‘Italy voting results disappoint both eurocrats and eurobankers’
No party won a parliamentary majority in the Italian elections, making neither eurocrats nor eurobankers happy. The impossible in Greece and Spain was possible in Italy, with big wins by an anti-system party, analyst Dr. Alessandro Politi told RT.
“Eurocrats are not happy. It is a fact that austerity hasn’t profited anybody except large financial groups. Austerity is a way of milking guaranteed money in exchange of derivatives that don’t have any guarantees. They are not happy because what they have tried to stave off in Greece and Spain happened in Italy,” Politi says.
The latest projections of the Italian parliamentary election results show center-left Bersani taking the lead with 29.55% for the lower house and 31.63% for the upper house, while closely followed by Berlusconi with 29.18% and 30.72% of the votes respectively. Beppe Grillo’s anti-establishment Five-Star Movement is at 25.54 percent in the lower house and 23.79 percent in the Senate, the projection says. Former PM Mario Monti's coalition is expected to garner only 10.56 percent in the lower house and 9.13 percent in the Senate.
“Beppe Grillo is a demagogue and his program is weak, but he is channelling protest moods which are strong. If there is no serious reform in Italy we will have another revolution, an Italian spring,” Politi points out. “Eurobankers are not really happy too. Markets will continue their assault if they are not stopped by a concerted European action,” Politi says.
The expert hopes the European Central Bank President Mario Draghi and other intelligent decision makers will understand that “the time to always say ‘Yes’ to private financial pressures has ended.”
“Governments must retake economies in their hands, meaning democracies should control markets, not the other way round. But the statements that Italy is in chaos or going bankrupt are just economic propaganda,” Politi concluded.
All in all, the results of the vote, which left the center-left bloc with a majority in the lower house but without the numbers to control the powerful upper chamber, the Senate, must have surprised each of the four main political protagonists, Politi believes.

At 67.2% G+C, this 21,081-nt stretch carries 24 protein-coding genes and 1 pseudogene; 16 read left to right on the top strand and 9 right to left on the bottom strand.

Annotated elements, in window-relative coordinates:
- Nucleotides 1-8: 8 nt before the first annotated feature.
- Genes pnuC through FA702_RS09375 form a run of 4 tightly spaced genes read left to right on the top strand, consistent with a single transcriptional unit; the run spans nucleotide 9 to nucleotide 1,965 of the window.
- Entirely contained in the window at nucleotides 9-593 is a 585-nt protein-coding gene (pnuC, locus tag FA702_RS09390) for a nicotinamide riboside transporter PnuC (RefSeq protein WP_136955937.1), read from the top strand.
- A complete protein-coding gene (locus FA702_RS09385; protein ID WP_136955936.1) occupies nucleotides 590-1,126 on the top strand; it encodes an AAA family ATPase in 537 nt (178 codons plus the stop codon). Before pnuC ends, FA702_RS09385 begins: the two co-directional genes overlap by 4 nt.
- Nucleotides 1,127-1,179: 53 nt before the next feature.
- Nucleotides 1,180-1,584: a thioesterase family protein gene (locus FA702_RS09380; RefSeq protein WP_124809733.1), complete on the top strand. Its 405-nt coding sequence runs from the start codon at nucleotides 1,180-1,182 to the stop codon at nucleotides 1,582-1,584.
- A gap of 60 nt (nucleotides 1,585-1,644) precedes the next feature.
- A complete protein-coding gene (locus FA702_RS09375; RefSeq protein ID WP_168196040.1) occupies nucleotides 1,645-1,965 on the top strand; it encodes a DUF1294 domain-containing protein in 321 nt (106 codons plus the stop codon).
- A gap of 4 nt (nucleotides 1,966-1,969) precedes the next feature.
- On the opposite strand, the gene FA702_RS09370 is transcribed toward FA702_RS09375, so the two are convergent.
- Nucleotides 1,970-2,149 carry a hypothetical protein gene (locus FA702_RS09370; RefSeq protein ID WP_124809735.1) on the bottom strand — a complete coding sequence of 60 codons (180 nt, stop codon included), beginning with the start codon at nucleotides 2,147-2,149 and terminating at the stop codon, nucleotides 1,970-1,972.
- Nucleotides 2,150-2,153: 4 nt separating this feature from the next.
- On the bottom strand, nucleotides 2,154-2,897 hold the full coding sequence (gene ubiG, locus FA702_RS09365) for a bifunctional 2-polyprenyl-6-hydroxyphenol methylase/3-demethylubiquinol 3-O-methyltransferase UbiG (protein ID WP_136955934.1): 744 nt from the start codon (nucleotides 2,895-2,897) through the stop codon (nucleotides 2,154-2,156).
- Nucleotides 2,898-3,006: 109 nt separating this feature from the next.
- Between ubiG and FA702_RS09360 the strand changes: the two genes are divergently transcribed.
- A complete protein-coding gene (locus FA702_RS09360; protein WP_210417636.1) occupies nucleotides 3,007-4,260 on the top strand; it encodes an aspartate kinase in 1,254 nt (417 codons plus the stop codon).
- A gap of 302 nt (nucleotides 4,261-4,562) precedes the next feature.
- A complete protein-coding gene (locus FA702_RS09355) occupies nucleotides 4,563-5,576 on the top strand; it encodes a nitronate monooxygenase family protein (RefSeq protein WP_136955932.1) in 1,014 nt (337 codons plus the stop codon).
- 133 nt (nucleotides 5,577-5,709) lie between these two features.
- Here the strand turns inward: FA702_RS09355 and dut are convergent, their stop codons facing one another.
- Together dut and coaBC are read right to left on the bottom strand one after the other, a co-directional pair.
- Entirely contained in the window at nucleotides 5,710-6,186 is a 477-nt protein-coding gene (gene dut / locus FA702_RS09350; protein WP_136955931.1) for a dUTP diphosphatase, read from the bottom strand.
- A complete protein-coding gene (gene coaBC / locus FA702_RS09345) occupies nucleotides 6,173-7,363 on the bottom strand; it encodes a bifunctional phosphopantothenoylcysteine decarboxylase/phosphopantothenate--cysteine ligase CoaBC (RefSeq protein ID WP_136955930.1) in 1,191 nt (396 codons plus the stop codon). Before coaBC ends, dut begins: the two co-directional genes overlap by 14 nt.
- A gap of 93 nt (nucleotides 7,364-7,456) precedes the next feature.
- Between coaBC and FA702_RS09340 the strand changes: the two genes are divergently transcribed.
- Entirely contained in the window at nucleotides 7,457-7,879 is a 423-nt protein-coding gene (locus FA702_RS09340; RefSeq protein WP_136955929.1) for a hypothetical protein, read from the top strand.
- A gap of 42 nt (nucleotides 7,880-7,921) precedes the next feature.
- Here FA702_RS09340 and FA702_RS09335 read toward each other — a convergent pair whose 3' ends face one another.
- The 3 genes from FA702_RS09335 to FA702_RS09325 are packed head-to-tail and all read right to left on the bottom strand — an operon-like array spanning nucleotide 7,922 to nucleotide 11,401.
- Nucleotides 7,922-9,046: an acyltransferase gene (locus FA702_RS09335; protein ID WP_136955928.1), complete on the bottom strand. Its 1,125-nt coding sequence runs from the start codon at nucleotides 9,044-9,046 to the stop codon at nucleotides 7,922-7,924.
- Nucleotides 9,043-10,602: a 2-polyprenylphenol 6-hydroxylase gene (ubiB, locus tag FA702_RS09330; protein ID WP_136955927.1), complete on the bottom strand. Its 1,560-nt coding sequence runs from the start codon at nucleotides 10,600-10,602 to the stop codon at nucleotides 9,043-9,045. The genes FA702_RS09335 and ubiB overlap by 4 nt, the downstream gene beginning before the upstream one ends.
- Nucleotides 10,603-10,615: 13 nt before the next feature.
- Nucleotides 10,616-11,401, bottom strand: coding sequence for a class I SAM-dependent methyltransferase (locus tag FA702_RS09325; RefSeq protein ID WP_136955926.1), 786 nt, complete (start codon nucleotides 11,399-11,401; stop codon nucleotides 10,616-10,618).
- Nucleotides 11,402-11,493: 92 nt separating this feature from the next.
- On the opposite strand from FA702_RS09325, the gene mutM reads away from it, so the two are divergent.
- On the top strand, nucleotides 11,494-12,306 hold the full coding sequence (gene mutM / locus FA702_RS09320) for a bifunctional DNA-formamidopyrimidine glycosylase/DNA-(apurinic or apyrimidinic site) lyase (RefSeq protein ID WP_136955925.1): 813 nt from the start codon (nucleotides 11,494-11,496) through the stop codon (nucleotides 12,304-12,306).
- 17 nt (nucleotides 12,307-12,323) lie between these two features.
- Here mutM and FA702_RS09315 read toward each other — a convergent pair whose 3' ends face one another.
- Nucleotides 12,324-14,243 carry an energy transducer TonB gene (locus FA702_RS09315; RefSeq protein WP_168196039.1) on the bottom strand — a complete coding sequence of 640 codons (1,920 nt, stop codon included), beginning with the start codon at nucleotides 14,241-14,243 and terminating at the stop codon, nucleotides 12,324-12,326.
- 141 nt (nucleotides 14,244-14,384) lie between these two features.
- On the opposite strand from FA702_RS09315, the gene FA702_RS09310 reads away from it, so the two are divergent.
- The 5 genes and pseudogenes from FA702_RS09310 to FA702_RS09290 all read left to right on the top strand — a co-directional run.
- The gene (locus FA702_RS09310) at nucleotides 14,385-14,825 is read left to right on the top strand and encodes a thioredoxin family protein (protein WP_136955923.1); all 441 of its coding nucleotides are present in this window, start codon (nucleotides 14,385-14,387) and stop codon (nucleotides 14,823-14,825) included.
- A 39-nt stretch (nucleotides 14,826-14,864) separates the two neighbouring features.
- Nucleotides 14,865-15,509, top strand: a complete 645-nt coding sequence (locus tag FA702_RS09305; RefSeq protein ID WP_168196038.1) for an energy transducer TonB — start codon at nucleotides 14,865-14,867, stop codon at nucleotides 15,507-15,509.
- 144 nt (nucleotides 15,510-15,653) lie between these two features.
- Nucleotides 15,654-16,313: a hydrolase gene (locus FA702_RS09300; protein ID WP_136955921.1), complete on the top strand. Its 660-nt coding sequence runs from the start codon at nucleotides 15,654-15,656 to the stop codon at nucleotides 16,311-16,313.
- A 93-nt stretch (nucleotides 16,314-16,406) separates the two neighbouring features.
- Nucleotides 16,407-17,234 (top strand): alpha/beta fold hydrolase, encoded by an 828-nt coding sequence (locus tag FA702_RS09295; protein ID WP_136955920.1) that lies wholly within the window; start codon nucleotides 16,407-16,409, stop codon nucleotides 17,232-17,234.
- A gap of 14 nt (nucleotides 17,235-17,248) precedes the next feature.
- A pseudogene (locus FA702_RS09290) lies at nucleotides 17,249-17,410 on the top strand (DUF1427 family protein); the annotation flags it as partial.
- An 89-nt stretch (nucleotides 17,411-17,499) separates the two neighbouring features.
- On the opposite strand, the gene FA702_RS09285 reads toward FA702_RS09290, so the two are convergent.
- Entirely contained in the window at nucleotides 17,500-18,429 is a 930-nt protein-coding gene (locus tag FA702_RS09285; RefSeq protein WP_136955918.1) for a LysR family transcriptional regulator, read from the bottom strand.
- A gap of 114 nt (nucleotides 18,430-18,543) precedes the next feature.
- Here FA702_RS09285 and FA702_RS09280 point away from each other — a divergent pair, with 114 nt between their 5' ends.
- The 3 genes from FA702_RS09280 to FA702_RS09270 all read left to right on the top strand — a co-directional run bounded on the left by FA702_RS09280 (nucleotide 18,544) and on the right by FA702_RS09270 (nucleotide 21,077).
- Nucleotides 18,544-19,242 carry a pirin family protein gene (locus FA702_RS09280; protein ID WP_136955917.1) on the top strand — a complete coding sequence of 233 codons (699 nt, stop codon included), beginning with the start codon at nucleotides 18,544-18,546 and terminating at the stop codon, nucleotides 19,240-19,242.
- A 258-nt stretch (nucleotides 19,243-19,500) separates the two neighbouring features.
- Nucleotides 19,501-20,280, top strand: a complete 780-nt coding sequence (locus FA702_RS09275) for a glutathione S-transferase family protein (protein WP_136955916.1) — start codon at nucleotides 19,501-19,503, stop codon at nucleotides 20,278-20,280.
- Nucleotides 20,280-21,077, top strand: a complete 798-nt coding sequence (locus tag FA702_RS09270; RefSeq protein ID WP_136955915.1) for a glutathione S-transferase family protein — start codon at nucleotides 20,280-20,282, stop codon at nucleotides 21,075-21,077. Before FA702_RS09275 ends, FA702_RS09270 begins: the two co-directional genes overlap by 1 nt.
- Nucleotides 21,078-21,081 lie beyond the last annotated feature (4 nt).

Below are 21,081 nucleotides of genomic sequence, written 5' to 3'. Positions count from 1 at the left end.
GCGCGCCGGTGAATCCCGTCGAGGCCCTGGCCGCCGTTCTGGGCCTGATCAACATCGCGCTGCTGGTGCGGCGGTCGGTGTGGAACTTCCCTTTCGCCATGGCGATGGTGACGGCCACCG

“First, [Mario] Monti, thought to be the kingmaker and he isn’t. Second, [Pier Luigi] Bersani, who thought he could win, but this is an old problem with the democratic party: too self-assured during the campaign and weak at communicating with potential electors. Then [Silvio] Berlusconi, who did everything to come back, but lost millions of voters compared to the last political election. And finally Beppe Grillo, who thought he would get in, but didn’t want to foresee he’ll have to do something serious,” Politi told RT.
All moderates have been wiped out of the parliament and there is no doubt that the actual Italian coalition in the lead is leftist, according to the expert. The bigger problem is the Senate, believes Politi.
“Eyes are on Bersani and Grillo. Mister Bersani has to negotiate very hard to take a majority in Senate. And now it’s a dilemma for Grillo, he never got an opportunity like he has now. If they get him on board, and maybe Monti, they would have a stable majority,” he says.
Another apparently positive scenario could be a big agreement between Bersani and Berlusconi, but that would be “a perfect pretext for another financial assault against Italy”. Besides, the expert reminds, “Berlusconi is known as a specialist to kill his own allies”.
The recent election saw the dramatic surge of the anti-establishment 5-Star Movement of comic Beppe Grillo. Now he is facing a tough choice.
“He has two paths. First is soft revolution, where he does not go to government and waits until the crisis gets worse and worse, until next election where he will be poised to take power sweeping away the two old parties. But this would be hard for ordinary people, they will continue to suffer from austerity,” says Politi. Besides, this scenario would be risky for Grillo’s reputation. “His party is utterly unprepared for the world scene. He gives appalling interviews, showing a lack of preparation and international communication,” the expert argues.
“The other way for Grillo is to take on responsibilities, and get experience in the government showing his party can deliver solutions,” says Politi. “This is a more responsible strategy with its own risks, because he will have to convince other electors that his party is the future despite the populist image of its leader.”
The worst case scenario is if the center-left Democrats (PD) and center-right The People of Freedom party (PDL) form a coalition.
“This would disappoint a lot of people in left wing parties
and would exclude people of the extreme left. It would confirm in
the eyes of the wider public that there is a political elite that
does not want to change the system and does not take into account
the views of the people. This happens in many advanced democracies,
where you have different parties but no difference between them, as
everything is decided by money and budget. This could trigger an
explicit vote of protest, which would be the worst case
scenario,” says Politi.